Enlightenment economist Mandeville, reacting to 18th century miserabilism, sarcastically proposed a reverse sumptuary law in 1709 as a mockery of

the pernicious tenets of the Catos, the Senecas, and other moralmongers that extolled content and frugality, and preach’d against gluttony, drunkenness and the rest of the supporters of the commonwealth

His law would compel everyone to buy new clothes each month, buy new furniture every year and eat four meals a day off fine china plates.

A further rationale was mercantilist or revenue-based, with governments seeking to decrease consumer spending on 'fripperies' (with more money thus available for the tax gatherer) or to promote production of domestic commodities by restricting spending on expensive imported material such as fur, silk and amber.

Responses to sumptuary law varied. Some people directly breached the code, successfully or otherwise. Others respected the letter but not the spirit.

The notion of clothing as a reliable identifier of authority could of course be subverted, in much the same way that contemporary Australians are sometimes overly credulous regarding what is claimed to be legitimate photo identity documents, academic qualifications and biometric cards. If clothes maketh the high status man, some identity offenders in the past simply borrowed, bought or stole the symbols of status and gulled strangers into handing over the loot or otherwise aiding the criminal. Sumptuary law worked best in closed communities - eg at a royal court or in an urban setting where everyone knew everyone - or as a symptom of elite anxieties about social rather than spatial mobility.

Hunt's Governance of the consuming passions: a history of sumptuary law (New York: St Martins 1996) notes that

While sumptuary laws were concerned to secure a stable connection between appearance and entitlement, the social conditions in which it did so were every day making the achievement of its goals ever more unrealizable. The history of women's veils attests to the instability of external appearance. On the one hand, the veil exhibits piety and modesty, but, on the other hand, it signifies allure by facilitating concealment of identity. In Italy there were tensions between clerical and secular sumptuary activity over the wearing of veils. While the Church favoured head covering as symbolizing religious piety and sexual modesty, the secular authorities were concerned that veils could also encourage conspicuous consumption. In addition, veils allowed women a problematic anonymity. In Sienna officials were empowered to demand of a veiled women the name of her father or husband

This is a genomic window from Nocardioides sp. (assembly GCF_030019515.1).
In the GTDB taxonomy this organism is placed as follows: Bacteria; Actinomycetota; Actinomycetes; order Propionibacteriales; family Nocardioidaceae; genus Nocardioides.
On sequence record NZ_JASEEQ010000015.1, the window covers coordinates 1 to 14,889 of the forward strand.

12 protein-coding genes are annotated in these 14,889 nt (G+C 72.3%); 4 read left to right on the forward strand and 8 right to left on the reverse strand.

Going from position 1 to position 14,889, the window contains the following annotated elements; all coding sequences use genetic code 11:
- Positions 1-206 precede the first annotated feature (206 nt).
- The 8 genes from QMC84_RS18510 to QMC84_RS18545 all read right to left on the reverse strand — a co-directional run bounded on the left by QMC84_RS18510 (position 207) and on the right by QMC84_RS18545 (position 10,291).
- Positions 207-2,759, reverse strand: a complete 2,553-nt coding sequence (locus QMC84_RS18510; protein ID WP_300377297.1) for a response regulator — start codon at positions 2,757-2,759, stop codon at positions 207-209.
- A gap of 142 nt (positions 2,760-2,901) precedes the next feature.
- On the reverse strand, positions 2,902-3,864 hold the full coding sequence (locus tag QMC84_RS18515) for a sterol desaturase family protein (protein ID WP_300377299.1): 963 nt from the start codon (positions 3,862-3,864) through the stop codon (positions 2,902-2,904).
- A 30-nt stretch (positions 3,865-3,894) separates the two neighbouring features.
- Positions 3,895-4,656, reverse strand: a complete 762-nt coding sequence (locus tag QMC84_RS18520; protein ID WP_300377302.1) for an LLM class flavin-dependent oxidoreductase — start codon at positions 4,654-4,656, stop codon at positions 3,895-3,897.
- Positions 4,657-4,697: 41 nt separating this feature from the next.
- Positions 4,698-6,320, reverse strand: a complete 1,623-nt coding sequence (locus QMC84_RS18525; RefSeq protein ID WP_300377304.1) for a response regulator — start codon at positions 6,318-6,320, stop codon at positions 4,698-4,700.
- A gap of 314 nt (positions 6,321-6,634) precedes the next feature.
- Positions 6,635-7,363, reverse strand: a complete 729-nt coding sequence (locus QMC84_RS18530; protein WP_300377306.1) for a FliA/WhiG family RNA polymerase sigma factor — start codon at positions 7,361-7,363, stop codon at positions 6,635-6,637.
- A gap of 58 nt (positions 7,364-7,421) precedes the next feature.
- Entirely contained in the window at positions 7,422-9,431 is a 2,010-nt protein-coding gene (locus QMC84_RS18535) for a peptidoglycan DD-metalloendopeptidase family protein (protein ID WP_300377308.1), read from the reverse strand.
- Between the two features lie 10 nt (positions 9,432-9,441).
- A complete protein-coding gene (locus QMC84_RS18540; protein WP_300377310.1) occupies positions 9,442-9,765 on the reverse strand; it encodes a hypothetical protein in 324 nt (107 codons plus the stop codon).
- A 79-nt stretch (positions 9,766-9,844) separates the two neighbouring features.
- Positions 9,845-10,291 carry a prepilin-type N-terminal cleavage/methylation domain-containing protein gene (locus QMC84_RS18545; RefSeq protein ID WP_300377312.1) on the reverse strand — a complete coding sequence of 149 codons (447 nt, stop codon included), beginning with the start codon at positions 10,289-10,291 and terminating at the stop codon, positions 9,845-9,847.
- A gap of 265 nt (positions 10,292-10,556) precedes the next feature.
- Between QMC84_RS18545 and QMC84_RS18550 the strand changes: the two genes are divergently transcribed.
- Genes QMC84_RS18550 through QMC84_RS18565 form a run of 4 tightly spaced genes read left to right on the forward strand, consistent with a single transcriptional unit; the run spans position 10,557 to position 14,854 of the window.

Negley Harte notes that "silk did not slip into the minds of Europeans as easily as it did on their bodies". States exhibited confusion about whether prostitutes should simulate virtue through sober dress or be singled out as wicked through colourful and expensive fabrics.

Some social critics derided sumptuary law as insufficient, with women of the lower orders adopting the style of their betters although unable to afford the same costly fabrics and forbidden features - marcasite rather than diamonds, 'mutton dressed up as ermine'.

Others suggested that law was excessive, unduly crimping possessive individualism, or irrelevant.

Silesian and Irish peasants might thus want to wear gold chains and silk coats with ermine linings but would never be able to afford to do so and prohibitions were accordingly not needed.



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version of February 2008